Grocery stores employ many tactics to influence shoppers’ purchases, including eye-level marketing, grouping products, canned scents, irrational pricing, point-of-sale items, and shuffling of stock. It’s likely you’ve encountered and been influenced by these techniques before, especially if you came without a list. In fact, psychologists say that shoppers who plan their trips to the supermarket by assembling a list in advance are more likely to purchase the items they need and stick to the budget they expect. On the other hand, those shoppers who approach supermarket visits spontaneously are likely to buy more unnecessary items and spend more money. Grocery stores plan for the shoppers who don’t plan; that’s how they make a profit.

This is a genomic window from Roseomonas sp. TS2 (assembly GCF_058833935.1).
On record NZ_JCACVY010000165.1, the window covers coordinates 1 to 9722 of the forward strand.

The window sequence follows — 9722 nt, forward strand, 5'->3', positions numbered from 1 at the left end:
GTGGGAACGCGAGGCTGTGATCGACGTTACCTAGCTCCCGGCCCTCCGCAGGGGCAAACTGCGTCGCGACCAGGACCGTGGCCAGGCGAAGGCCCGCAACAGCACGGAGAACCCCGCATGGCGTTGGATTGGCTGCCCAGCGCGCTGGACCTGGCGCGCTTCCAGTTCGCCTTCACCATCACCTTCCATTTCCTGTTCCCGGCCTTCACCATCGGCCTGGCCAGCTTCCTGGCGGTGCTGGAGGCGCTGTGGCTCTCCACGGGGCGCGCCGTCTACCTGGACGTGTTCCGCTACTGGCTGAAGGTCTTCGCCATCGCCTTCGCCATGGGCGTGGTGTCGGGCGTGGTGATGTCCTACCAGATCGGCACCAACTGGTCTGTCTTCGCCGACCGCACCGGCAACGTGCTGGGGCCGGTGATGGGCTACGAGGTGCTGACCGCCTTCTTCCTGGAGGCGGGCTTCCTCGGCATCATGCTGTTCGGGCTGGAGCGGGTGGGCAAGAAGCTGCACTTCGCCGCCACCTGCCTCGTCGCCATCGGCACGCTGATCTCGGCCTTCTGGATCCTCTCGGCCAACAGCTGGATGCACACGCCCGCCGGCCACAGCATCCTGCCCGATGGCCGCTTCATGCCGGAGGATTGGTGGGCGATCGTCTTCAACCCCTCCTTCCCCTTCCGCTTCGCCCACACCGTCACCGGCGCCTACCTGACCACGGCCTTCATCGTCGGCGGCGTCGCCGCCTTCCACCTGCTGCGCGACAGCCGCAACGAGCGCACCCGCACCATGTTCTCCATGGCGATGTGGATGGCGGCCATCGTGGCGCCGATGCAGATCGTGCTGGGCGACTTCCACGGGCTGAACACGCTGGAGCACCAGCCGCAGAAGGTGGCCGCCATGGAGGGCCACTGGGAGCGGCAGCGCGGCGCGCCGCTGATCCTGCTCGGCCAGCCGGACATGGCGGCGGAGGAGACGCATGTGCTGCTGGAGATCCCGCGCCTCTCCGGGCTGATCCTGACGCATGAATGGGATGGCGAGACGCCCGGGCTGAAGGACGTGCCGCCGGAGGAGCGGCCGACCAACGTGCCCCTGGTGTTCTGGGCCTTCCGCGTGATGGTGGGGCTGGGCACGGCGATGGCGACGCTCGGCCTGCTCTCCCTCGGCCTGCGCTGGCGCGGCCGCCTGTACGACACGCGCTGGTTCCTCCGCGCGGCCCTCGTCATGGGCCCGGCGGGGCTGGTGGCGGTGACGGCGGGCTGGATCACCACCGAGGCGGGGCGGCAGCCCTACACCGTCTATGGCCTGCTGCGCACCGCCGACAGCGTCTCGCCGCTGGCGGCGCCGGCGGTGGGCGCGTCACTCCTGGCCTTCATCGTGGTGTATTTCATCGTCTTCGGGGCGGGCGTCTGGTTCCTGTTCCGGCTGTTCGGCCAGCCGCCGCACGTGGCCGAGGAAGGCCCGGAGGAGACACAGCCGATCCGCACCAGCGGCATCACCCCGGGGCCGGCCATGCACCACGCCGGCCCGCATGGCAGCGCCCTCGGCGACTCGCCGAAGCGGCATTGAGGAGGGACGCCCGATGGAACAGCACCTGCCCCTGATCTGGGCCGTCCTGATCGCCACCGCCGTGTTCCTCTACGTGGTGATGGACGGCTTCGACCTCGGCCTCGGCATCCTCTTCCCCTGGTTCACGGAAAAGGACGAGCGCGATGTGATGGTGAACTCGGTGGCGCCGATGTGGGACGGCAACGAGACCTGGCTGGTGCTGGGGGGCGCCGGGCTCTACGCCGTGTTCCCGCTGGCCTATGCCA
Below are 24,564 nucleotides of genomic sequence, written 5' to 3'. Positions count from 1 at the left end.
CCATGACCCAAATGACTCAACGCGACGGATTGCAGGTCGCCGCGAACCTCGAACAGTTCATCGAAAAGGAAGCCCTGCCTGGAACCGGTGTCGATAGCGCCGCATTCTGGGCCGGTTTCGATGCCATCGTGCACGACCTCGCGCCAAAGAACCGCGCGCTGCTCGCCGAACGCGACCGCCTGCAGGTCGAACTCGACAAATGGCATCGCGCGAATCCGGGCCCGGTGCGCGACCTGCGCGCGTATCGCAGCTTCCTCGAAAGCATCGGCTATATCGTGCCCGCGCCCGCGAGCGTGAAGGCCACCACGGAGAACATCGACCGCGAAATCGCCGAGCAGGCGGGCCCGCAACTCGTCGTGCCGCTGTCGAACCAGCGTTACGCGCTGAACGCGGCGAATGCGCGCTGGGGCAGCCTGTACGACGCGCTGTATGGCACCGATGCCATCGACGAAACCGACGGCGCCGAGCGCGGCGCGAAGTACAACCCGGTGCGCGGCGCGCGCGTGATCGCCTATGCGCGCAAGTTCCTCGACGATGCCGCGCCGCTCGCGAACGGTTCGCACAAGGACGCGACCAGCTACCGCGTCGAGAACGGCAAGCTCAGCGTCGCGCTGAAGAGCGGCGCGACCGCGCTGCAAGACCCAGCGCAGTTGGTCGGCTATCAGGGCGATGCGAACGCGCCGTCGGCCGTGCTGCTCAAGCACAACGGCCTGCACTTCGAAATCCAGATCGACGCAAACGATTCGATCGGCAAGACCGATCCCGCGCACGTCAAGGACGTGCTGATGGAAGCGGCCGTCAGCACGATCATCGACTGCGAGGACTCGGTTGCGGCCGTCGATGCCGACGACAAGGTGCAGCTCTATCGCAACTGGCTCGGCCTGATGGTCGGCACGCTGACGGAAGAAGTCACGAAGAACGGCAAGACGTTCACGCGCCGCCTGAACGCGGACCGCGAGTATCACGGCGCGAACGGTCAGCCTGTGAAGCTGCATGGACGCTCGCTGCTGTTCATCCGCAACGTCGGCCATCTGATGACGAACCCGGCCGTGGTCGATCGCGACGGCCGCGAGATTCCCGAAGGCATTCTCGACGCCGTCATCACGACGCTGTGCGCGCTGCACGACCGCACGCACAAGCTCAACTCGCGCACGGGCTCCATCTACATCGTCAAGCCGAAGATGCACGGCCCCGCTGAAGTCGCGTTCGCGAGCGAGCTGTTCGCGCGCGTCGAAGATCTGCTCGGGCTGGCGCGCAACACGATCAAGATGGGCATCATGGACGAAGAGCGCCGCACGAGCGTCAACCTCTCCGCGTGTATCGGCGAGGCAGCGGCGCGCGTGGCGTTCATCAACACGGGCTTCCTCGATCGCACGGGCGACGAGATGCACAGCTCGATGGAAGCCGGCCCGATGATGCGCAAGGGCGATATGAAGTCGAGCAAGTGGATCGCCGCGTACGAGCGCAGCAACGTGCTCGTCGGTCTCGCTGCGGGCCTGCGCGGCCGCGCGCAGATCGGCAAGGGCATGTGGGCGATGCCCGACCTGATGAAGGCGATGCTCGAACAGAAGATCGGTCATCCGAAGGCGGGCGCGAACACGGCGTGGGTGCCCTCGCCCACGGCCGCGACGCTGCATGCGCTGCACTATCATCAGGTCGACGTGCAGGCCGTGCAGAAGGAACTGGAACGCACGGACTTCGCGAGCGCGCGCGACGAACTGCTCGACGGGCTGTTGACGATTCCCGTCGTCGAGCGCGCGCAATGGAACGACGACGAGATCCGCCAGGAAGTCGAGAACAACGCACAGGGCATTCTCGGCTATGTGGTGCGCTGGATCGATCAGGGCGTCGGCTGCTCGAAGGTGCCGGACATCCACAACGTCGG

This month, I’d like to review the steps involved in a web development project, paying particular attention to processes that are often overlooked or underfunded.
Starting with Strategic Planning
Every project should be preceded by strategic planning; think of it as similar to drawing up your shopping list. However, determining the scope of a web development project is not really as simple as drawing up a bulleted list of wants (Video? Check. Ecommerce? Check. Blog? Check.). What’s missing from this list is a guiding strategy. So far, I’ve been using a grocery store analogy, but my next point is best made from the wood shop.